Bash, making things easier.

Following on from my post last night about WGet and YouTube-DL, we’ve learned how to enable Bash on Windows 10. Now, this is an extremely useful thing to do, because it empowers you to use commands that are not native on Windows (or as a Linux fanboy would say, M$).

So, just so you all get a better understanding of the improved functionality of bash, we’re going to make some comparisons and examples.

I’m not going into detail – there is far too much to cover.

Network Monitoring – netstat.


On a windows box, to see current usage per process, the easiest method is to run:

netstat -a -b

Which will return a string similar to this:

 [chrome.exe]
     TCP 192.168.0.15:52581 192.0.78.13:https     ESTABLISHED
 [chrome.exe]
     TCP 192.168.0.15:52971 192.0.78.23:https     ESTABLISHED
 [chrome.exe]
     TCP 192.168.0.15:52972 192.0.76.3:https      ESTABLISHED

Rather simple to do, and allows you to see what process is responsible for what traffic, and what protocol it is using.

GNU + Linux supports netstat, but has a complete different syntax for the commands. To see connections with the process, simply run the following:

root@DESKTOP-3O8E0L8:/home/nanky# netstat -p


Active Internet connections (w/o servers)
Proto Recv-Q Send-Q Local Address Foreign Address State PID/Program name

 

It returns a little more intuitive data (in my opinion). For example, we can then dictate by interface the data we wish to see by adding -i to the command:

netstat -i

This is an advantage over Windows. But let us get to the killer feature:

netstat -a -v -w -r

The following flags are used:

 -a, --all
 Show both listening and non-listening sockets. With the --interfaces option, show interfaces that are not up

--verbose , -v
 Tell the user what is going on by being verbose. Especially print some useful information about unconfigured address families.

--wide , -W
 Do not truncate IP addresses by using output as wide as needed. This is optional for now to not break existing scripts.

Thus allowing this command to return more valuable information, depending on the situation. However, there is a better tool: bmon and nethogs.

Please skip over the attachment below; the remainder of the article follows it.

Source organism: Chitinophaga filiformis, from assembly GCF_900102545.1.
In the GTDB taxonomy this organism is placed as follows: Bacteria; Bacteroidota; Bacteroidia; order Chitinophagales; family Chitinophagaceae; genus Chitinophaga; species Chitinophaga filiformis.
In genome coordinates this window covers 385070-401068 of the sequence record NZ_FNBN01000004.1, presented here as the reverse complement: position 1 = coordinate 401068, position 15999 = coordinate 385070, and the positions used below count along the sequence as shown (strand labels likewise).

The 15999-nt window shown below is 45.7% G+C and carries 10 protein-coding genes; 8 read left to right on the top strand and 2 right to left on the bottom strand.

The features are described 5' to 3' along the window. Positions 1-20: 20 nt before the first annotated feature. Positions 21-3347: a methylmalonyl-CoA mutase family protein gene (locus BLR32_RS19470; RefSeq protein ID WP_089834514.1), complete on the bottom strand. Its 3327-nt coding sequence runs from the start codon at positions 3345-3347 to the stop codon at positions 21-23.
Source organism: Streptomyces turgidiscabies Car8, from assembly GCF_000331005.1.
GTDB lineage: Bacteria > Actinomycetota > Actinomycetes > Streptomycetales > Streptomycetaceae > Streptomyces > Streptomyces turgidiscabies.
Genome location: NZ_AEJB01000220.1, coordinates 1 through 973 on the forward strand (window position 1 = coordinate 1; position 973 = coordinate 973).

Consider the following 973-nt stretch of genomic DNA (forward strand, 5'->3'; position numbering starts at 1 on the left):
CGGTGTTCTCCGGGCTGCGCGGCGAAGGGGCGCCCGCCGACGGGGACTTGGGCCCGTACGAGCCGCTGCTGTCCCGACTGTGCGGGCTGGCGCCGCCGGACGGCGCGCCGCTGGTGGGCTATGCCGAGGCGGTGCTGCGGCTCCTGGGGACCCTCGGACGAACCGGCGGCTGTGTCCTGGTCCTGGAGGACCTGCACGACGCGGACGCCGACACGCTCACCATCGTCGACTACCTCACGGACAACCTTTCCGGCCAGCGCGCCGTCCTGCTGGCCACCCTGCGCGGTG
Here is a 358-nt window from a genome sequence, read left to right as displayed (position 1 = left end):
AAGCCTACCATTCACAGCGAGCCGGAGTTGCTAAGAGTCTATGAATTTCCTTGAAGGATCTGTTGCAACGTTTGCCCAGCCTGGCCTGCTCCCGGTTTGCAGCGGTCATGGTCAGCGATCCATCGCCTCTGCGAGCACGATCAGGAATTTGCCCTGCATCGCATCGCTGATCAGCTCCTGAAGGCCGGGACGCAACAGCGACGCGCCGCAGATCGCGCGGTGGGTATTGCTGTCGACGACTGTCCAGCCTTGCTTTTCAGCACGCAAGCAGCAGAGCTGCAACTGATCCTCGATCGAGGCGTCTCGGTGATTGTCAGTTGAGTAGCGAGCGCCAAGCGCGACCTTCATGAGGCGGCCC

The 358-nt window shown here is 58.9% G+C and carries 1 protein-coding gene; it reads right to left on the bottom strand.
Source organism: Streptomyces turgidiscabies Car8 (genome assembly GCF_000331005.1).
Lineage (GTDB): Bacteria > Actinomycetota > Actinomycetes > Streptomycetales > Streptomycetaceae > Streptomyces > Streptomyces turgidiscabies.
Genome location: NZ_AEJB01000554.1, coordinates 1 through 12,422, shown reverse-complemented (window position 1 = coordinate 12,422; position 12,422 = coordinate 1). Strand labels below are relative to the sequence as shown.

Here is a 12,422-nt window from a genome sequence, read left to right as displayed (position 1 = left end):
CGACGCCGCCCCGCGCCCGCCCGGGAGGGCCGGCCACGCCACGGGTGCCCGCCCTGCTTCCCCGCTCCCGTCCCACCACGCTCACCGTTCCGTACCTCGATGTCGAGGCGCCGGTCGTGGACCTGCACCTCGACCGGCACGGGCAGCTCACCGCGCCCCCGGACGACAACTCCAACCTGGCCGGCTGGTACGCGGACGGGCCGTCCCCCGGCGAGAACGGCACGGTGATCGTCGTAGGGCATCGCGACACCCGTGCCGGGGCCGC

bmon

Start by issuing the following command:

sudo apt-get install bmon

 

Once installed, you should always look at the man page:

man bmon

 

Using bmon allows you to view the usage and statistics per interface, such as:

BMON Capture

Of course, there are other tools to conquer these tasks out there – I would strongly suggest you read this post outlining other sysadm tools available to you.

 

Automation, crontabs.


As opposed to the clunky Windows Task Scheduler, Linux uses Cron Jobs to execute tasks.

You’ll need to have bash running for CronJobs to work on Windows.

Pretty self explanatory, create a script or command you want to execute, and add it to the scheduler. Here it the default example provided to you:

# For example, you can run a backup of all your user accounts
# at 5 a.m every week with:
# 0 5 * * 1 tar -zcf /var/backups/home.tgz /home/

You guessed it, the stars represent time:

# m h dom mon dow command

The tar -zcf portion is the code it executes. Pretty self explanatory. 7:30am, every week for example:

crontab -e
30 7 * * 1 /my/command/to/execute/yo.sh

You get this. Easy stuff.

 

Task Maintenance – task.


Okay so this one’s not so critical, I just love this application. TaskWarrior. Tasks is a super simple yet super powerful CLI driven task manager.

sudo apt-get install task

 

There we go, you’ve installed it. Let’s add our first task:

nanky@DESKTOP-3O8E0L8:~$ task P:H  due:31 project personal add edit this css

Now let’s view our task:

 ID Age P Due Description Urg
 2  26s H  4w edit this css

Pretty simple method to view the task at hand. Now we want to view the task with the ID ‘2’:

task id 2